Anatomic and physiological fundamentals for autologous breast reconstruction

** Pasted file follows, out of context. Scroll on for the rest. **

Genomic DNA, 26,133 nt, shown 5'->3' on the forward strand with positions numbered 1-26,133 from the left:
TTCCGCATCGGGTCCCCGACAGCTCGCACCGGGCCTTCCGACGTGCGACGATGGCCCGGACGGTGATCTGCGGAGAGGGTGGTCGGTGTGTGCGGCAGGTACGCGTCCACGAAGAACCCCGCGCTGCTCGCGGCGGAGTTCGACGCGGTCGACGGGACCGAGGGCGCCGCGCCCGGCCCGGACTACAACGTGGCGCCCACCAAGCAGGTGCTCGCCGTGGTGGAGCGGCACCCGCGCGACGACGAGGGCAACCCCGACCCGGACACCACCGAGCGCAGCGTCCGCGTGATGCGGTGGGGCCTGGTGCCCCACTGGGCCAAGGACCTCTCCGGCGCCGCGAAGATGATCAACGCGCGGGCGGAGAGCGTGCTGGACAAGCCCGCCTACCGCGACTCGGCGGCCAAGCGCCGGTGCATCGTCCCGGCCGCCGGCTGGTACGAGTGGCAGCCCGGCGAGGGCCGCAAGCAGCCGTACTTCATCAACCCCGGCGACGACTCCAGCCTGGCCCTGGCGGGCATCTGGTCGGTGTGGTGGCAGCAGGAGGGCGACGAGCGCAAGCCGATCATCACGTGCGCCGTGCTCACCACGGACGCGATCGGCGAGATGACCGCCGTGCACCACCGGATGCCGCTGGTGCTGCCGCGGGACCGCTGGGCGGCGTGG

The success of autologous tissue transfer is reliant on adequate blood supply and as we endeavour to tailor our reconstructive options through our flap choices and design. Autologous breast reconstruction has made substantial progress over the years and the evolution of refinements over the last 30 years has allowed flaps to be based on specific perforators. The ultimate goal of breast reconstruction following mastectomy is to match optimal tissue replacement with minimal donor-site expenditure. In parallel surgeons will seek ways to ensure safe flap design and harvest while maintaining predictability and reliable tissue perfusion. Better understanding of the vascular anatomy and physiology of the cutaneous circulation of soft tissues, and that of patterns of blood flow from individual perforator has provided insight to advance perforator flap harvest and modifications in flap design. The aim of this article is to review the principles of blood supply and flap design exemplified through common flaps used in autologous breast reconstructive surgery, to better understand approaches for safe flap harvest and transfer of well perfused tissue.